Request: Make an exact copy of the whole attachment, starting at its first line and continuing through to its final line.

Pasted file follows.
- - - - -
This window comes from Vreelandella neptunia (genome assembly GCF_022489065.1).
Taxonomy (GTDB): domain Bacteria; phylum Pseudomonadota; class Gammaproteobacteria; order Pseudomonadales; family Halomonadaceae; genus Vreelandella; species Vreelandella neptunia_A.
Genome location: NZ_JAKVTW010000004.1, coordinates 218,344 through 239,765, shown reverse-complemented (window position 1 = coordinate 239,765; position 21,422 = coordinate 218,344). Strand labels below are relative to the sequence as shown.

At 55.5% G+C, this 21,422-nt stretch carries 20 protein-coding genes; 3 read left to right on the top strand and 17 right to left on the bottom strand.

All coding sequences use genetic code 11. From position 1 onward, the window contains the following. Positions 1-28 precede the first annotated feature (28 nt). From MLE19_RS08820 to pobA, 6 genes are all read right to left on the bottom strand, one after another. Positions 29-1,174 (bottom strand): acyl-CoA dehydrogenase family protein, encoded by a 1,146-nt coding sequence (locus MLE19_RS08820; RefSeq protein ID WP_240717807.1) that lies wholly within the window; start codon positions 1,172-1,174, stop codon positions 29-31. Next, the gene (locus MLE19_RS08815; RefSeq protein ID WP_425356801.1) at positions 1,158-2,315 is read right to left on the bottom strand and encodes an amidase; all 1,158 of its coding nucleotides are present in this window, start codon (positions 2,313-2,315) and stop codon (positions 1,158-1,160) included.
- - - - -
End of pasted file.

This window comes from Vreelandella neptunia (genome assembly GCF_022489065.1).
Taxonomy (GTDB): domain Bacteria; phylum Pseudomonadota; class Gammaproteobacteria; order Pseudomonadales; family Halomonadaceae; genus Vreelandella; species Vreelandella neptunia_A.
Genome location: NZ_JAKVTW010000004.1, coordinates 218,344 through 239,765, shown reverse-complemented (window position 1 = coordinate 239,765; position 21,422 = coordinate 218,344). Strand labels below are relative to the sequence as shown.

At 55.5% G+C, this 21,422-nt stretch carries 20 protein-coding genes; 3 read left to right on the top strand and 17 right to left on the bottom strand.

All coding sequences use genetic code 11. From position 1 onward, the window contains the following. Positions 1-28 precede the first annotated feature (28 nt). From MLE19_RS08820 to pobA, 6 genes are all read right to left on the bottom strand, one after another. Positions 29-1,174 (bottom strand): acyl-CoA dehydrogenase family protein, encoded by a 1,146-nt coding sequence (locus MLE19_RS08820; RefSeq protein ID WP_240717807.1) that lies wholly within the window; start codon positions 1,172-1,174, stop codon positions 29-31. Next, the gene (locus MLE19_RS08815; RefSeq protein ID WP_425356801.1) at positions 1,158-2,315 is read right to left on the bottom strand and encodes an amidase; all 1,158 of its coding nucleotides are present in this window, start codon (positions 2,313-2,315) and stop codon (positions 1,158-1,160) included.